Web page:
Boatailed Beauty: 1973 Buick Riviera – SOLD!

by | Dec 2022 | Classifinds, Malaise Monday

(To stop the slideshow and expand the pictures, click on the current photograph below)

December 26, 2022, Update – We confirmed the seller of this “Classifind” deleted their listing, so we’re now able to call this one “SOLD!” While this one got away, please reach out either by email or call us directly if you’d like to be informed when we come across something similar.

The early part of the Malaise period (1972 to 1984) of the automotive industry still provided nicely styled cars even as the performance started to decline.  Under GM Styling Chief Bill Mitchell’s direction, Jerry Hirshberg designed the radically different third-generation Riviera with a flowing interpretation of Buick’s signature “Sweepspear” combined with a C2-Corvette-inspired rear window integrated into dramatic “boat tail” styling.  Over the years, many of these highly-stylized land yachts fell into the hands of enthusiasts who preferred heavily modifying these cars.

Fortunately, this Artic White over-blue cloth 1973 Buick Riviera, originally listed in December 2022 on Craigslist in Los Altos, California (San Francisco), appears to have avoided a similar fate.  The seller of this 73K original mile example reports that everything works on their driver-quality example, save for the factory air conditioning system.  The seller also reports a replacement headliner will be included (that will need to be installed) as part of the sale.

Once offered for $13,500, Classic.com, the analytics and search engine for the collector car market, confirms the ask is about half of the one-year rolling average of this guide’s summary for third-generation Buick Rivieras produced between 1971 and 1973.  By clicking on the green dots in the graph below, you can navigate to each comparable car sold as a way to help you evaluate the price of the Riviera featured here:

As a second data point, the  Collector Car Market Review Online Tool reveals the seller’s ask falls between this guide’s #3 “Good” estimate of $13,200 and its #2 “Very Good” appraisal of $20,400.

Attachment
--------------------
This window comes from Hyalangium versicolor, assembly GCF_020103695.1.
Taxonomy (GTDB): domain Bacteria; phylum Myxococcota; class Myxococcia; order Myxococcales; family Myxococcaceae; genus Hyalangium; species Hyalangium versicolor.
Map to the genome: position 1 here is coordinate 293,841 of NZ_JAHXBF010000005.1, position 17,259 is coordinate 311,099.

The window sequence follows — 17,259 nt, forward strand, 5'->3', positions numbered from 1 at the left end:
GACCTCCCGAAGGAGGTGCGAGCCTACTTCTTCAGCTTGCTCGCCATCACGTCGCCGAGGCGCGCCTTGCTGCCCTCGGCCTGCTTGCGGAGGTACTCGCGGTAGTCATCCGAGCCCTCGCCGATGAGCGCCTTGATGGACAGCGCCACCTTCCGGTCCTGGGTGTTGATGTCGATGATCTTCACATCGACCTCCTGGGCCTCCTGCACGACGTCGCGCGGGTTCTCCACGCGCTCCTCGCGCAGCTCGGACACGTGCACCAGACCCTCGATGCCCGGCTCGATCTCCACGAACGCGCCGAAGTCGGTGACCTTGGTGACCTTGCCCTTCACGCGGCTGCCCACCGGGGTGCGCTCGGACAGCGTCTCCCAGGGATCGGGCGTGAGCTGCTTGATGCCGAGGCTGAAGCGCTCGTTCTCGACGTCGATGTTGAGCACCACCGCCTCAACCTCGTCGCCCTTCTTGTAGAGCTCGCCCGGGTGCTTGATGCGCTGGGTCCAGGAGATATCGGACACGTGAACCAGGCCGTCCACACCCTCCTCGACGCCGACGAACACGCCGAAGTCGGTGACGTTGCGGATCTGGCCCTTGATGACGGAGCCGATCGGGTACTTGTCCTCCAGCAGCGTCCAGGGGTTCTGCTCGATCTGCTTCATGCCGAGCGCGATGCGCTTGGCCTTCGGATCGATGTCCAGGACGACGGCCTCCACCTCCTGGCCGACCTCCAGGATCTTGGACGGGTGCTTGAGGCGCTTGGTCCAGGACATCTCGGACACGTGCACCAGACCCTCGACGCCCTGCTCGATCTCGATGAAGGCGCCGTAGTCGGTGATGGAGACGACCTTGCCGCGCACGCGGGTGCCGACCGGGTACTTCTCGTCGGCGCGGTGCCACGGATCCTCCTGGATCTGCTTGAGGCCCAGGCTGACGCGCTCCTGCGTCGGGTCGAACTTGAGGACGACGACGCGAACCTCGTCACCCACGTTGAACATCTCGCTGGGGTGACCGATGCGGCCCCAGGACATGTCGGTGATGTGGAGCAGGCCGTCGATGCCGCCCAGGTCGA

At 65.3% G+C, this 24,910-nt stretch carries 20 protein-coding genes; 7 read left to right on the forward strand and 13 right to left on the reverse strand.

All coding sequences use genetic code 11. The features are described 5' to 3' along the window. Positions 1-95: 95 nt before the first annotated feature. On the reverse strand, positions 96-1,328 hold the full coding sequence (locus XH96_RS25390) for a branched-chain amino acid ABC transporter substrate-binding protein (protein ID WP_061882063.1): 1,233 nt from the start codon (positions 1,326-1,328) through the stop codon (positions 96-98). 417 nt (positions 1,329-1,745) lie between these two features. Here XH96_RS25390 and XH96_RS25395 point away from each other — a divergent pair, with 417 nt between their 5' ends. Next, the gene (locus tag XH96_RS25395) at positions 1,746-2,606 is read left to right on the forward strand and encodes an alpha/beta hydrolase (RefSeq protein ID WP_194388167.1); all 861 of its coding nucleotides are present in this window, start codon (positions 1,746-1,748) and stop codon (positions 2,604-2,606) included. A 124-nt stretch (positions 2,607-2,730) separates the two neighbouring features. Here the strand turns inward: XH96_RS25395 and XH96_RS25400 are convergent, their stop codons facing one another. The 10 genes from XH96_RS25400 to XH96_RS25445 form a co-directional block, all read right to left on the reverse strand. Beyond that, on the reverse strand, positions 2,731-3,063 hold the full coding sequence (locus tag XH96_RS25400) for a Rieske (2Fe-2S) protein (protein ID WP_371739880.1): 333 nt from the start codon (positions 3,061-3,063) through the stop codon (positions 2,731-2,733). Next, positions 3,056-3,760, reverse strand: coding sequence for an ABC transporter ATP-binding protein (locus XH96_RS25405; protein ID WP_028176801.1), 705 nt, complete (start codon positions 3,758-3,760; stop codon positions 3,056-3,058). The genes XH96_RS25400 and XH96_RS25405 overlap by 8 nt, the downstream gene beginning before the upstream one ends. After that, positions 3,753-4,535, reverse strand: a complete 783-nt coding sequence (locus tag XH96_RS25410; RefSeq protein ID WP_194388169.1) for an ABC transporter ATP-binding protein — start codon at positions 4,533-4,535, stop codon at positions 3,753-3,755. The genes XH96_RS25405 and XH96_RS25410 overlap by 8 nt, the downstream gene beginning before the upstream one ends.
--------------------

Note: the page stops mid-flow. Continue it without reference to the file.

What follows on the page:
Buick produced the third-generation Riviera for only three model years from 1971 through 1973.  Bill Michell and Jerry Hirschberg originally intended for this generation of Riviera to move to GM’s mid-size “A” body platform in a similar vein to what Pontiac did with the Grand Prix and Chevrolet with its Monte Carlo.  However, the costs and timing of the upcoming Colonade coupes forced Buick designers and engineers to lengthen the car to fit on the company’s full-size “Body chassis.  This generation introduced a much more visual representation of Buick’s “sweepspear,” with a more faithful representation of the version that appeared on 1950s Buicks in both the side molding and beltline.

The standard 455 cubic inch V8 had a lower compression ratio to meet EPA emissions requirements, reducing power to 255 hp (190 kW), with 265 hp (198 kW) in the Gran Sport. Performance remained reasonably brisk, with a 0–60 time of 8.1 seconds for the GS, but the Riviera’s sporty image was rapidly fading. One noteworthy advance was Buick’s Max Trac limited-slip differential. The 1971 Riviera also features GM’s “Full-Flo” ventilation system, and two large deck lid louvers are prominent on the trunk lid.

In 1973, the 250 horsepower 455 engine became standard.  The “Gran Sport” package was still available as a separate options package consisting of a ride-and-handling package that included a rear stabilizer bar, JR78-15 whitewall steel-belted radial tires, a specially tuned “radial roadability” suspension, additional sound insulation, and special “Gran Sport” badging. Sluggish sales of the third-generation Riviera led GM to believe that the boattail deck lid was too radical for most customers’ tastes, so in 1973 it was blunted and slightly shorter. The design change, however, only led to a marginal increase in sales, with 34,080 being produced for the model year.

The 93MANIAC YouTube Channel features this 1973 Buick Riviera commercial:

Based on the limited pictures provided, this 1973 Buick Riviera appears to be a nice solid, California-sourced example you can enjoy while you attend to repairing the sagging headline and non-working A/C.

Here’s the seller’s description:

“Nice clean car, runs great, 455 V8 engine, turbo 400 automatic transmission, everything works, except air conditioning, decent interior, needs headliner (which a new one comes with the car), has a dent in the front driver’s fender and door, but the door opens fine. Everyday driver, no oil leaks.

Show or go: What would you do with this 1973 Buick Riviera?  Please comment below and let us know!

1 Comment
  1. Steve

    I had a ’71 back in the day. I LOVE the boat-tailed Rivies, but not so much the ’73s with the giant bumpers.

    Reply

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